WHO announces that 'long working hours kill 745,000 people annually'

Long working hours are one of Japan's leading social problems, and

the word 'karoshi ' is well established in English. In recent years, death from overwork has become a problem overseas, and in May 2021, the World Health Organization (WHO) announced that 'long working hours kill 745,000 people a year.'

Global, regional, and national burdens of ischemic heart disease and stroke electrically to exposure to long working hours for 194 countries, 2000–2016: A systematic analysis from the WHO / ILO Joint Estimates of the Work-related Burden of Disease and Injury --ScienceDirect

Long working hours increasing deaths from heart disease and stroke: WHO, ILO

Long working hours kill 745,000 people a year, WHO / ILO study finds

Long working hours killing hundreds of thousands of people a year, WHO says --CNN

Newly announced by the WHO in collaboration with the International Labor Organization (ILO) is a survey of strokes and heart disease caused by long working hours (more than 55 hours per week). WHO and ILO analyzed 37 studies of ischemic heart disease with a cumulative total of more than 768,000 subjects and 22 studies of stroke with more than 839,000 subjects, and were exposed to long working hours. Calculate the number of people you think you have and the risk of long working hours causing stroke or heart disease. As a result, 'From 2000 to 2016, the death toll from heart disease due to long working hours increased by 42%, and the death toll from stroke increased by 19%. In 2016, 488 million people continued to work long hours. It was estimated that 705,786 to 784,601 people died of stroke and heart disease from this long working hours. '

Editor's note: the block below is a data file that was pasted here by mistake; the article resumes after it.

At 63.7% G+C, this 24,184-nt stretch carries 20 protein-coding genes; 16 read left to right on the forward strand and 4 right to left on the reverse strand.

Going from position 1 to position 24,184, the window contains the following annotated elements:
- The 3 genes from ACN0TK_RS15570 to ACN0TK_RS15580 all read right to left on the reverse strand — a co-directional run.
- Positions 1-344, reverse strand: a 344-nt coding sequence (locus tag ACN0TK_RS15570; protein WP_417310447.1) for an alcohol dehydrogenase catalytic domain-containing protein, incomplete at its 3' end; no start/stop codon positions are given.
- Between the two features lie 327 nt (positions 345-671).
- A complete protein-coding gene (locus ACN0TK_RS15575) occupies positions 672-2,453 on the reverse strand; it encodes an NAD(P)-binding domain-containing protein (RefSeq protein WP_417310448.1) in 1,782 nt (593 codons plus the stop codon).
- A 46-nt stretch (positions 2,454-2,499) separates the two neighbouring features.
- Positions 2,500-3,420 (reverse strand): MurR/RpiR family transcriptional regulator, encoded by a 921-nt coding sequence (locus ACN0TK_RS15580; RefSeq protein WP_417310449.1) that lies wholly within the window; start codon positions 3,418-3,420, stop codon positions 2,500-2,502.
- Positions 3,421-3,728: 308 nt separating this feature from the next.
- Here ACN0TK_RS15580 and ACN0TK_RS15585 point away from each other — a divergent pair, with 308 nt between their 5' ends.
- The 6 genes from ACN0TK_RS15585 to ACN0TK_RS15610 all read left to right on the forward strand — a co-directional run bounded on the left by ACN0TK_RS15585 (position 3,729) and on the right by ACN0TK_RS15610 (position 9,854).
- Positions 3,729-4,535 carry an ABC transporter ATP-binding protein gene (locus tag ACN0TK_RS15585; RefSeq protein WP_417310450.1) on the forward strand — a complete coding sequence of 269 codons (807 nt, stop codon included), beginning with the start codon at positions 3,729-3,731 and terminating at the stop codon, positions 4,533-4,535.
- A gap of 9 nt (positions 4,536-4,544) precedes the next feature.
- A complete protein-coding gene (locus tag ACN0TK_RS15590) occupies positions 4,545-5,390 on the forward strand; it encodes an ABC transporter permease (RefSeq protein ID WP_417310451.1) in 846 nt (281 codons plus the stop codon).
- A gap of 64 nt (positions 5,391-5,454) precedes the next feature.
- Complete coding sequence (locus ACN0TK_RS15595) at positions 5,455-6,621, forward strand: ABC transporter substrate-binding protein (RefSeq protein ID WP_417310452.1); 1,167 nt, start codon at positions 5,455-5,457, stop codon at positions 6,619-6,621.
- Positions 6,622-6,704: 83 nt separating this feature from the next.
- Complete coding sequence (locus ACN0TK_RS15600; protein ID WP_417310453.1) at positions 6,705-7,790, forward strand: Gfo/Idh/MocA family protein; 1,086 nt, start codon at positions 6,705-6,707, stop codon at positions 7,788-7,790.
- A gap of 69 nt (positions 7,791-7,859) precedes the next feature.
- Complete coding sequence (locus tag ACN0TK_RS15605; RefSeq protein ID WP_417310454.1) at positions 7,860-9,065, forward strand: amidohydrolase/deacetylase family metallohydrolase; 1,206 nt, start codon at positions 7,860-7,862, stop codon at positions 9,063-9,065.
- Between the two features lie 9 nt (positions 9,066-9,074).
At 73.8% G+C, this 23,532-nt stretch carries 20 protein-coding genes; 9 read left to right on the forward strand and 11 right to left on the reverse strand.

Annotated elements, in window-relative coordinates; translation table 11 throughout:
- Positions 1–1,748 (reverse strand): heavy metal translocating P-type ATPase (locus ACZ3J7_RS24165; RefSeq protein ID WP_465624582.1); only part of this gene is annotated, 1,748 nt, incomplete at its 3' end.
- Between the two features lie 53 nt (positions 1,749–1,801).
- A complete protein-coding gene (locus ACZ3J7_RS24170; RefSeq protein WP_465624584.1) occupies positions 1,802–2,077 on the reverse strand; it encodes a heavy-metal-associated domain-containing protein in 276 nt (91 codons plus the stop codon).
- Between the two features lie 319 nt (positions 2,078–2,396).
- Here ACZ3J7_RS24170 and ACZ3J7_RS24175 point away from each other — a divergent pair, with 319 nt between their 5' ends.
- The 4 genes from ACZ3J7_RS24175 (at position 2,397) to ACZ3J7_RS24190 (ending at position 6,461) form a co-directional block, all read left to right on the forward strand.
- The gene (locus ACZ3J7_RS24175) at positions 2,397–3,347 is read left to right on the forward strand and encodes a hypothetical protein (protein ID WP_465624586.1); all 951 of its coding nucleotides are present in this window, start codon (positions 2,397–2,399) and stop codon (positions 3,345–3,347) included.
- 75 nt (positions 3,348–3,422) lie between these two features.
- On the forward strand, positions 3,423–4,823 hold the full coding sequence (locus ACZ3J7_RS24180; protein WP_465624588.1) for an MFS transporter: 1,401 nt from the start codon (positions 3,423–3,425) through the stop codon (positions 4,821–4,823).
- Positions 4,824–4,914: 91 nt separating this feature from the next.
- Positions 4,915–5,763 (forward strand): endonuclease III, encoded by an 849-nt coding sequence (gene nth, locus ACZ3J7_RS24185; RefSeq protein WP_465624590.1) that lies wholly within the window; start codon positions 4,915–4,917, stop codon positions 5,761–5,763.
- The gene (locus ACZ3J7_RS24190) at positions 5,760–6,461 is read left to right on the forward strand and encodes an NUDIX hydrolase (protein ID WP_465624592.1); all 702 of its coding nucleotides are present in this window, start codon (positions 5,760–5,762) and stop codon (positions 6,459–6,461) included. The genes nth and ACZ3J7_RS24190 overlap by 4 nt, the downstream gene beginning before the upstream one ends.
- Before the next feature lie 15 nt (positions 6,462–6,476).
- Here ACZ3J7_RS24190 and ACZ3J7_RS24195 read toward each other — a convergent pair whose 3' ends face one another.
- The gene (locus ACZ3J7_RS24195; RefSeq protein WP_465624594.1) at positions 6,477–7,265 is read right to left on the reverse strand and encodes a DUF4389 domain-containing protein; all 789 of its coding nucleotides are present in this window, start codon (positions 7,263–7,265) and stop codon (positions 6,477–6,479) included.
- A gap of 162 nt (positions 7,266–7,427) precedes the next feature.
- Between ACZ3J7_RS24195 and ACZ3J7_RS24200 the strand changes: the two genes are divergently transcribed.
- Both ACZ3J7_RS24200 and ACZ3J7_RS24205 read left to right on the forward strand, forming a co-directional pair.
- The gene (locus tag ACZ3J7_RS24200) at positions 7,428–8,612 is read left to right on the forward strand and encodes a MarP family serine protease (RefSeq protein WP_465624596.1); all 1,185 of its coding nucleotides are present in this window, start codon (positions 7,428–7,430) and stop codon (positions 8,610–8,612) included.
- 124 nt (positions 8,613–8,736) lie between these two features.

Below is a graph that visualizes 488 million people who continued to work long hours in 2016 by age group and gender. The blue graph points to men and the orange graph points to women. The horizontal axis is age and the vertical axis is number of people. It can be visually understood that many men work long hours by gender, and the peak age group is around 30 to 34 years old.

By country, we can see that there are many long working hours throughout Africa and Asia. On the other hand, long working hours do not seem to be widespread in Europe, Northern America, Australia, etc.

Below is a graph of people who lost their lives due to long working hours. As before, the blue graph is for men, the orange graph is for women, the horizontal axis is for age, the vertical axis is for the number of people, the left side is for ischemic heart disease, and the right side is for stroke. The tendency for more men is common to the graph for long working hours, but this peaks in the age group of 60 to 64 years. It is suggested that around the so-called 'retirement age' is the time when people are likely to die from long working hours.

According to WHO, long working hours are on the rise, accounting for 9% of the world's total population as of 2021. Dr. Maria Neira, director of the WHO's Department of Environment, Climate Change and Health, said, 'Working more than 55 hours a week creates serious health hazards.' It's time to look at the fact that hourly work leads to premature death. '

WHO advises governments, employers and workers that 'the government can ban forced overtime and introduce laws, regulations and policies that ensure maximum working hours' and 'employers and workers It is possible to set an upper limit on working hours and introduce flexible working hours through bilateral consultations and group negotiation agreements between employers and labor unions. ”“ By equalizing working hours among workers, “55 hours a week You can avoid violating the limitation of 'above'. '

in Note, Posted by log1k_iy